There’s No Such Thing As Free Yoga

On Sunday, I dragged my husband to a free community class at the local hot yoga studio, which is still trying to ramp up its lukewarm class attendence. About 11 people attended — a record, from what I’ve seen. Before the class, the studio’s owner asked if she could take pictures of the class — “only flattering ones, of course.” No one objected. The class was very relaxing and afterward we enjoyed some refreshments as we chatted with our fellow class attendees. Altogether, it was a pleasant experience.

And then today I went to the hot yoga studio’s website to check out the schedule, only to find the following picture all splayed out on the studio’s home page:

Dear lord. Yes, that’s me, the woman smack in the center wearing all black with her blond hair in a clip, in the superlatively unflattering pose of upward-dog. On the Home Page! (I hesitate to include the studio’s URL, as I don’t want them to know I blog about them).

On the Schedule page, there’s:

Which is just horrifying, because you’ll notice the outside edge of my back foot is not pressed onto the mat as it should be, and my right leg barely looks like it’s bent at all, let along at a 90-degree angle. That is one pitiful Warrior I.

On the Events page, right next to the notice about the beginner’s series, there’s:

That’s my husband on the right, checking his balance. Though he was mortified to see this, he forgot all about it after he saw the Rates page:

That’s when we realized: there is no such thing as free yoga.

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Buy Local Hot Yoga

The good news: A yoga studio just opened about three blocks from my home. Joyous ommmms. No more hyper-stressful rush hour odysseys into Somerville or Cambridge, my eyes glued alternately to the unyielding bumper of the car in front of me and the clock. Ten minutes until yoga class… nine minutes… will the gridlock let up? Will I find parking? Will there be any space left in the class? Will the class afford enough relaxation to cancel out the damaging levels of stress necessitated by getting to the class? Wouldn’t it just be healthier to go home and watch Seinfeld re-runs?

The bad news: The yoga studio that just opened about three blocks from my home is a hot yoga studio that heats classes up to 100 degrees. Just in time for summer! I’ve taken enough Bikram yoga classes to know that vigorous yoga in a hot, humid room causes me to literally sweat rivers. Of course, that’s the point — the profuse sweating supposedly helps flush toxins out of the body (and if you believe that, I have some magic anti-cellulite cream I’d like to sell you).

This yoga studio seems a lot like Bikram Yoga, what with the heat and the same sequences of poses, but this isn’t a Bikram-certified studio. Rather, the owners seem to be renegade Bikram enthusiasts who saw a gaping hole in the hot yoga market and decided to open their own place… and make the wife the chief instructor. If opening a coffee shop is the secret ambition of every coffee shop denizen, then opening a yoga studio is the parallel dream of yoga junkies. “Imagine… I could just hang out and do yoga and sweat as much as I want, and make money for doing it!”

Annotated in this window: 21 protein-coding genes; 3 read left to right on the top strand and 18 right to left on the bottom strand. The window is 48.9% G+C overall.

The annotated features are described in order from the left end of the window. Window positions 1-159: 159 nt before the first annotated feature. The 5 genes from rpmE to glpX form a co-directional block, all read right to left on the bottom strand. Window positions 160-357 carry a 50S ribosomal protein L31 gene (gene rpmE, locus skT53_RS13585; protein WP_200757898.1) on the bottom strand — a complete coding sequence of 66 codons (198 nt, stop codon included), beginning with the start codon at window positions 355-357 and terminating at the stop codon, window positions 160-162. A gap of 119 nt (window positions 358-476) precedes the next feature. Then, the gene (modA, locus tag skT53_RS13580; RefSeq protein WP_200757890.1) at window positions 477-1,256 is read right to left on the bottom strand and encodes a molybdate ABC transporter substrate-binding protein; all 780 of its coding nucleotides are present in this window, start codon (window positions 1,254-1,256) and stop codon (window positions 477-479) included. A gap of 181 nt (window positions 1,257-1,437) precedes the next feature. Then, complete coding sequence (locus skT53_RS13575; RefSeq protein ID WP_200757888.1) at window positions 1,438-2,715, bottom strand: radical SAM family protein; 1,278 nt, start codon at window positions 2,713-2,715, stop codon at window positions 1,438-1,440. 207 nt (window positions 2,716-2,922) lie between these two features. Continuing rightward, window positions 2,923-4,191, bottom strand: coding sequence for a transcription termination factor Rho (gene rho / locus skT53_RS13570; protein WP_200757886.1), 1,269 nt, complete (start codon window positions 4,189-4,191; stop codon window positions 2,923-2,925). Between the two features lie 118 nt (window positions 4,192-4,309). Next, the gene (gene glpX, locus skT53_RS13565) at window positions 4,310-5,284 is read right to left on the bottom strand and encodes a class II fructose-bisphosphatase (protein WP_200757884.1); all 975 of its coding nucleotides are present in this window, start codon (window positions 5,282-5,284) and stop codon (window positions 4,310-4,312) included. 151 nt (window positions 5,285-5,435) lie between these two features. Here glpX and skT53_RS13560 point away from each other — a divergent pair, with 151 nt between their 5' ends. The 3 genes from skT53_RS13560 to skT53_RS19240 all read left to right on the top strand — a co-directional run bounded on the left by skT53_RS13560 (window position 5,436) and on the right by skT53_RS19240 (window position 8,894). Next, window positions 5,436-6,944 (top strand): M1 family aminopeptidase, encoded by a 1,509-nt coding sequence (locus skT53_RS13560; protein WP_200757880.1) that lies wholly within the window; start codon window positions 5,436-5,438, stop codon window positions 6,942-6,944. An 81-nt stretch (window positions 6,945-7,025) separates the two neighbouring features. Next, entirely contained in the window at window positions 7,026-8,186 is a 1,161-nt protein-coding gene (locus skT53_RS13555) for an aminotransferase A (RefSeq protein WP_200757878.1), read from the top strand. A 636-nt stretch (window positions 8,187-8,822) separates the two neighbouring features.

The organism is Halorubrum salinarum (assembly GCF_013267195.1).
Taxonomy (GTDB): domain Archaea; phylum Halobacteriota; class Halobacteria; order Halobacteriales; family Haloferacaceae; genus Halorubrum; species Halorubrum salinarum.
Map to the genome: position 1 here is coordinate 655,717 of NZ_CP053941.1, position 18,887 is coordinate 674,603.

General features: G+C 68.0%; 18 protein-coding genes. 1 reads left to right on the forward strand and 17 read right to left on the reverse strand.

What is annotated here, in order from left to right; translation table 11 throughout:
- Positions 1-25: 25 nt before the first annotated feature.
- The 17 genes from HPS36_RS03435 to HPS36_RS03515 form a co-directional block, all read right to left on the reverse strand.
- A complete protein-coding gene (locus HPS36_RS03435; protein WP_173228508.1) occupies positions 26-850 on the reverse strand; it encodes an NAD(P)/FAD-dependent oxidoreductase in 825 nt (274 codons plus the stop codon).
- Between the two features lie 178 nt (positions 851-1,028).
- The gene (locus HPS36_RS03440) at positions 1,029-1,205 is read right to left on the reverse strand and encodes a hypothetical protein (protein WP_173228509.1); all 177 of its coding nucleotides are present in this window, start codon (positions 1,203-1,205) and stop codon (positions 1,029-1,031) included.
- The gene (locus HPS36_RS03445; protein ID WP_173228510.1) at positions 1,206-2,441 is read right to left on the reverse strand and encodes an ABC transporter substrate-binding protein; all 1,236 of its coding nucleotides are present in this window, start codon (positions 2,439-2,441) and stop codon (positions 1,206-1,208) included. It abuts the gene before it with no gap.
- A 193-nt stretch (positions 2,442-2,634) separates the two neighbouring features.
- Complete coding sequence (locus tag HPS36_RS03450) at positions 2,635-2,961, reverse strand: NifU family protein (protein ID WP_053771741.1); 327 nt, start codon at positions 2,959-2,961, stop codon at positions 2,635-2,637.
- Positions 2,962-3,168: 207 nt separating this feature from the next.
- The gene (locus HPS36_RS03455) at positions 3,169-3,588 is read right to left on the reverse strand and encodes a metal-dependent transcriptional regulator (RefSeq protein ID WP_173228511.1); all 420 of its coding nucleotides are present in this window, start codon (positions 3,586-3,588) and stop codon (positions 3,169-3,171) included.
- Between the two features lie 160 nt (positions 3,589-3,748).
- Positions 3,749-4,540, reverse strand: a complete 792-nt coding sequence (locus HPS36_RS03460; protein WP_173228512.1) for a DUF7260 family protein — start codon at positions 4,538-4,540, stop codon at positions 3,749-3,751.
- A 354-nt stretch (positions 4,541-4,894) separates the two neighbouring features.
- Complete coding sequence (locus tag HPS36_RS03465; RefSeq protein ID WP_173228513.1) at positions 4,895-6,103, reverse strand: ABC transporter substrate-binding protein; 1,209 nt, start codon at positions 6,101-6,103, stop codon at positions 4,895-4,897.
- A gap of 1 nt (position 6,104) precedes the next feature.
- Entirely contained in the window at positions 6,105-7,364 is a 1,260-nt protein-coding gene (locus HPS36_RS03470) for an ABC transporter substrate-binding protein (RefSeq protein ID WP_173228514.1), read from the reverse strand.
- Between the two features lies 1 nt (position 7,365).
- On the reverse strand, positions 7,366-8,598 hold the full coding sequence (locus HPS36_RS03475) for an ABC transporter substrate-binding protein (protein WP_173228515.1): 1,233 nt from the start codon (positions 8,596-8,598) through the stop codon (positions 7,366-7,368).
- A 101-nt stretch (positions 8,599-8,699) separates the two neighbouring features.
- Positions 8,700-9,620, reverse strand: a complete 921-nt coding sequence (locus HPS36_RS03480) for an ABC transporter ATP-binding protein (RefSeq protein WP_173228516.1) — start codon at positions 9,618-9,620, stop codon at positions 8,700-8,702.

The pursuit of money is, of course, a secondary goal to the pursuit of enlightenment, but money is a necessity. The studio has only been open a week and I’m already worrying about its existence based on the two classes I’ve attended. The Saturday morning class consisted solely of me and a similarly-aged man who seemed to have traveled from a distance out of personal loyalty to the owners. The Monday night class consisted of me, a Bikram veteran, and an older woman who had trouble holding many of the poses and spent much of the 90-minute class cowering in child’s pose.

I can’t blame her, really. The co-owner was instructing on Monday night and I instantly disliked her for how she forcefully adjusted me into deeper poses (unlike the Saturday morning instructor, who would reassuring massage us with supportive hands). I mean, is it really healthy to goad people into intense exercise in 100-degree heat? Frequently she would instruct us to hold a pose “For five… four… keep your lower belly tucked in and the outer edge of your left foot grounded. Three… Make sure your hips are squared to the front of the room. Two…direct your gaze at the ceiling. Keep your shoulders down and your fingers spread open. Create space between your fingers. Every pose should create space…” And I’m there, sweating pouring down my face, my legs, my chest, willing her to say “One” so I can release the pose and mop myself up with my sodden towel. It was about as relaxing as jogging on an endless desert road.

“Take breathes without an agenda,” she instructed, causing my next breath to have a very distinct agenda: To stifle a giggle. At the end of the class, she beamed into our sweat-soaked faces and proclaimed, “It’s been very special practicing with you all today.” Special? Was it the way that sweat cascaded down my back as she made manual adjustments on my shoulder muscles? Or was it how I resisted her attempts to fiddle with my perfectly fine Warrior II?

I’ll support my local hot yoga studio, but in definite moderation, because sweating is overrated, and July and August are upon us.